Mr. Johnson’s book follows two bumbling gentleman who, through a combination of dumb luck and the poorly run wrap up of the agency tasked with guarding the sanctity of the time stream, end up as the last ‘timenauts’ left. By their powers combined, they ensure a mundane task to fetch a candy bar becomes a world-ending catastrophe.
The author does a solid job of delivering more hits than misses when it comes to his jokes, and the story itself is well paced and well executed. There aren’t too many surprises, but it’s a solid and straightforward adventure story that’s a quick read and a good way to while away an afternoon. The problem is that, like any book that’s a part one of two, the ending ends up being an outright to-be-continued. Also, several of the running jokes in the book get a bit overused by the end of it all.
First, let’s take care of the problems I had with the book. It’s a part one of two which isn’t necessarily a problem, but there was never a moment that felt like it really wrapped things together and set up the next book. There was, however, a scene earlier in the book that gives a reader of how things work out for several of the characters. Unfortunately, the book never actually got the characters to that scene.
The other major plotline, with a historical figure key to why things are going catastrophically wrong, did wrap up quite well, and it was the note that the book ended on. Still, I felt that the author really needed to get his main characters closer to completing their initial task, fixing their machine, than he did. This left the ending in a sort of no man’s land for me where it was halfway towards doing everything I felt it needed to.
That being said, I’m also rather stubborn about expecting a certain degree of resolution regardless of how many parts are left to come, and a to be continued ending sits better with me when a book is lighthearted because there’s nothing I need to recover from.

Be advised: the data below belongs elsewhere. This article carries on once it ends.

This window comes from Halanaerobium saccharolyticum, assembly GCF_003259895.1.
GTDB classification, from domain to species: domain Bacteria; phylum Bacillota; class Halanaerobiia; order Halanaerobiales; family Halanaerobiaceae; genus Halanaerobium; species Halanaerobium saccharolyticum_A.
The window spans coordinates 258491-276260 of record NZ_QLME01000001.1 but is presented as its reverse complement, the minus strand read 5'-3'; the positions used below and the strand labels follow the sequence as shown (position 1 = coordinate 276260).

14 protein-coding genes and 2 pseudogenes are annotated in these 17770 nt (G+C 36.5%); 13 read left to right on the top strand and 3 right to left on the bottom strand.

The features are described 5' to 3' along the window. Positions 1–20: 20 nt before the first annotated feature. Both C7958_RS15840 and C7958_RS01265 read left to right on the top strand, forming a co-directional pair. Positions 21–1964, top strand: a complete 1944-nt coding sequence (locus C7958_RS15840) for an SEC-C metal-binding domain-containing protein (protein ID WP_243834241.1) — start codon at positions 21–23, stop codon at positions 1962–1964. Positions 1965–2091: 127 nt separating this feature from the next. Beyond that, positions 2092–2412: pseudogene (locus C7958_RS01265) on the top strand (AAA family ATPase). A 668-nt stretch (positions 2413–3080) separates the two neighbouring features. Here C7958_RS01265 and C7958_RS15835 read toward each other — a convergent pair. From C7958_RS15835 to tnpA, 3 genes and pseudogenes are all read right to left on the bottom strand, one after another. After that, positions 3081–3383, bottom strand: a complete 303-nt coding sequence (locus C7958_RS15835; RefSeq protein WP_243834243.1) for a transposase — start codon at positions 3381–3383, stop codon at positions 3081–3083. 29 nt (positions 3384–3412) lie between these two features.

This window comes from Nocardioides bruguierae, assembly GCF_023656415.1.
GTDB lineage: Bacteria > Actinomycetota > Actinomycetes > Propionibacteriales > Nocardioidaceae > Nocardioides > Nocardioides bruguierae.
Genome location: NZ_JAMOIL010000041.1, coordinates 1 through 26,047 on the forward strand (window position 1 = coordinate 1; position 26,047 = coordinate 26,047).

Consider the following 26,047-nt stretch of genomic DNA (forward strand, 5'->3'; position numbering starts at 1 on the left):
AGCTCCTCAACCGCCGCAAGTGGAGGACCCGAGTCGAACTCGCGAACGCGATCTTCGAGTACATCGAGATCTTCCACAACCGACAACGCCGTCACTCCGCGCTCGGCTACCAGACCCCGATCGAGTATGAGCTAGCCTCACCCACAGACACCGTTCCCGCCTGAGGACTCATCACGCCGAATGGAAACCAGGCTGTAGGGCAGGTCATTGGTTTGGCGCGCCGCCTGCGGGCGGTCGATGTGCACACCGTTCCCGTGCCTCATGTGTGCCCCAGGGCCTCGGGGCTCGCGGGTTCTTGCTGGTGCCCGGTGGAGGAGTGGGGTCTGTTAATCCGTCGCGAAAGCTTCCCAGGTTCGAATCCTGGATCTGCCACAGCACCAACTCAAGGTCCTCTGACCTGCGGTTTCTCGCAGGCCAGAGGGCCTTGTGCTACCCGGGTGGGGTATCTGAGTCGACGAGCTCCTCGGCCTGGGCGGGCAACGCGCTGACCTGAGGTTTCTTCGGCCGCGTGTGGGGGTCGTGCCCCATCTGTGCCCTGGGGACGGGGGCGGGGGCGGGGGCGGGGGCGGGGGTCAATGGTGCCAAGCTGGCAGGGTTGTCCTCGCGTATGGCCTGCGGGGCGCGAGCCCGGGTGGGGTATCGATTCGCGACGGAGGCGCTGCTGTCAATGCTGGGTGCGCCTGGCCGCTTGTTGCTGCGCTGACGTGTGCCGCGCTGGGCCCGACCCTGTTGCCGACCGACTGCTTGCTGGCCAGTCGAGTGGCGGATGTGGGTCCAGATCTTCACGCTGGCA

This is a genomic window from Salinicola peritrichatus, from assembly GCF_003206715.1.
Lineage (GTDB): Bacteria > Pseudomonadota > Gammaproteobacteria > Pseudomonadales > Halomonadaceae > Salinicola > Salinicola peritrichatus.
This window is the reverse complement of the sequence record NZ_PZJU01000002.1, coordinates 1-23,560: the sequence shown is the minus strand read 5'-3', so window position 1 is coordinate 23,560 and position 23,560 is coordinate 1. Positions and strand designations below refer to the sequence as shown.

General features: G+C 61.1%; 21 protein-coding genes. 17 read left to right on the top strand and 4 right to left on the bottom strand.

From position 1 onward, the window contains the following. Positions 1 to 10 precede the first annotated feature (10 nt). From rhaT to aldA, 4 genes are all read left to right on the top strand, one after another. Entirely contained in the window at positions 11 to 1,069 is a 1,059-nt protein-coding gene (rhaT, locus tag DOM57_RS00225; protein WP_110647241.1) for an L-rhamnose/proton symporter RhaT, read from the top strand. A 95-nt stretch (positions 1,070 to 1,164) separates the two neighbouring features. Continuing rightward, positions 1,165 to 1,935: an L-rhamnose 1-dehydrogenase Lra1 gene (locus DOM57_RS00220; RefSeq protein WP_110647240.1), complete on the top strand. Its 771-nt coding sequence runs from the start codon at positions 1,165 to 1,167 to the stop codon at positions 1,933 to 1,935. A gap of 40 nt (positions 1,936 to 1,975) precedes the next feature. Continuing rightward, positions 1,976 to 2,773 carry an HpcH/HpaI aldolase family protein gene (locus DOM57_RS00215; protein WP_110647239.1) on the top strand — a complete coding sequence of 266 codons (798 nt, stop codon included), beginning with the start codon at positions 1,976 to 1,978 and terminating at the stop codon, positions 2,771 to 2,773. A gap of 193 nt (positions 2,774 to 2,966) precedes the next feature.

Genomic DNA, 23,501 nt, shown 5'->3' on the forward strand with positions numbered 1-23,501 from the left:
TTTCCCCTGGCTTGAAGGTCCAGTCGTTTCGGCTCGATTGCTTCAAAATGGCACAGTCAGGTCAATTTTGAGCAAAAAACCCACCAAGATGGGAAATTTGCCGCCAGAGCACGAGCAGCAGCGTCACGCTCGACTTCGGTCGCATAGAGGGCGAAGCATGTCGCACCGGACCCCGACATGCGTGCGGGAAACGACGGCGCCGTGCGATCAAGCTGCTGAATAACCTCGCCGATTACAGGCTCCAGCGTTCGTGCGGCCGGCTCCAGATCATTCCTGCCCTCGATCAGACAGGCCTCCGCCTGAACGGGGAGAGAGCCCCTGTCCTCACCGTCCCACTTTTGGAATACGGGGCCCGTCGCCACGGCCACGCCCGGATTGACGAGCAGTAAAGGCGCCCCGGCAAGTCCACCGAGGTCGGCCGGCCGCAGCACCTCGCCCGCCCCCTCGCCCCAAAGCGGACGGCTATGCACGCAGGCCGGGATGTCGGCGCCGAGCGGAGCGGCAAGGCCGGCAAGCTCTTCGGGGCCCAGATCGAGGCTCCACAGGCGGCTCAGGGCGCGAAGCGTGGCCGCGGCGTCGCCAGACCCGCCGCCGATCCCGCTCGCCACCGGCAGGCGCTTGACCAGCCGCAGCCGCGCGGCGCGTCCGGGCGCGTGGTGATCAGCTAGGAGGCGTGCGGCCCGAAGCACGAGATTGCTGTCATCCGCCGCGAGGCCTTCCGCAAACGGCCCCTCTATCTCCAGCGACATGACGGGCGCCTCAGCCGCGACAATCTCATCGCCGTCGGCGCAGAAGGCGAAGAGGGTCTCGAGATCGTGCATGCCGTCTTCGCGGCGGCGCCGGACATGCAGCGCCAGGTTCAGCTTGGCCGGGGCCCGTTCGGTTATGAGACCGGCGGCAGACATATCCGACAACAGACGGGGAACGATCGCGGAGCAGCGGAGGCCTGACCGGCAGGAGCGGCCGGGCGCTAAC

There are a few running jokes in the novel that get overused and get old after a while. That’s not to say they weren’t entertaining at first, but they were repeated too often. They went from being jokes to becoming nonsensical ways in which the world worked. The humor needed more variety than it had to keep me guffawing, but it certainly kept me smirking and tittering here and there.
The author also gave away the characters’ mental states now and then with descriptive language that took away from the humor. At several points in the book he had a bunch of additional text slapped onto a sentence that would have read much better without the text. These were missed opportunities during which the author would tell us that the characters were frustrated or confused. This was already evident what was going on, so putting this kind of stuff in there added unnecessary padding to the humor that took away some of its bite.
Fortunately, the humor in the book works more often than not, and it kept me smiling. It’s not easy to write a joke that reads well, because unlike a conversation or a routine you don’t have all of the cues from your audience to let you know how you’re doing and what to adjust. You just have to fire the joke out there and try to structure the text so that it lands with the impact you want it to. As a result, there’s little middle ground in written humor.
Mr. Johnson manages to find it, however, delivering a good number of jokes that didn’t make me laugh but did keep me smirking. More importantly, he got a proper laugh out of me at least once every chapter or two.
The author also did a good job of staying in control of his narrative. He kept plots running in three major timelines, as well as a handful of minor ones, which isn’t the easiest thing to do. There was never a point where I felt confused or the plot felt muddled. It played out at a solid pace, everything made sense, and it galloped along like a good adventure should. Pacing is one of the most important things to an adventure novel, and Mr. Johnson nailed it.
The story itself is also a solid one, with a couple of flairs that I found amusing. Nothing happened that ever quite surprised me, which was unfortunate, but there was also never a moment where the way things transpired disappointed me. I think the author could have injected a bit more depth into the whole affair, and it would have made it a stronger, funnier book. But, on the same note, what he wrote does a great job of being a lighthearted adventure that easily carries the reader along from start to finish.
Ultimately, despite a few jokes that ran too long or got softened by a bit of verbal excess, the book was consistently humorous. The plot moved at a good clip and kept me entertained and that, combined with the story and the length of the book, make it an ideal candidate for an afternoon read. This is the sort of book to read for a bit of adventure after the end of a long day. It’s a fun way to take a load off and worth checking out. It’s a solid 4/5.